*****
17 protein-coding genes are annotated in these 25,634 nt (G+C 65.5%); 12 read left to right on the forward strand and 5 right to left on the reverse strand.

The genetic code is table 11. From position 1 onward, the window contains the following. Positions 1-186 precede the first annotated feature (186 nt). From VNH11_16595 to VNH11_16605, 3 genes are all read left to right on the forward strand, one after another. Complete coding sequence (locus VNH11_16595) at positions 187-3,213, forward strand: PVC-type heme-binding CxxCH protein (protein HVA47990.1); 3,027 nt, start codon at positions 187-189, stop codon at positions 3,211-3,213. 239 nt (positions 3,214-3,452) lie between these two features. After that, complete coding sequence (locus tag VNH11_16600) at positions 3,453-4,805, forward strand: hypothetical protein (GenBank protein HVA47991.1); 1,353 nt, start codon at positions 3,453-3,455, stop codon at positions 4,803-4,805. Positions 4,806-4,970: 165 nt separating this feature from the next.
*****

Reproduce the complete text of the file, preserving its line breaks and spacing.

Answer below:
17 protein-coding genes are annotated in these 25,634 nt (G+C 65.5%); 12 read left to right on the forward strand and 5 right to left on the reverse strand.

The genetic code is table 11. From position 1 onward, the window contains the following. Positions 1-186 precede the first annotated feature (186 nt). From VNH11_16595 to VNH11_16605, 3 genes are all read left to right on the forward strand, one after another. Complete coding sequence (locus VNH11_16595) at positions 187-3,213, forward strand: PVC-type heme-binding CxxCH protein (protein HVA47990.1); 3,027 nt, start codon at positions 187-189, stop codon at positions 3,211-3,213. 239 nt (positions 3,214-3,452) lie between these two features. After that, complete coding sequence (locus tag VNH11_16600) at positions 3,453-4,805, forward strand: hypothetical protein (GenBank protein HVA47991.1); 1,353 nt, start codon at positions 3,453-3,455, stop codon at positions 4,803-4,805. Positions 4,806-4,970: 165 nt separating this feature from the next.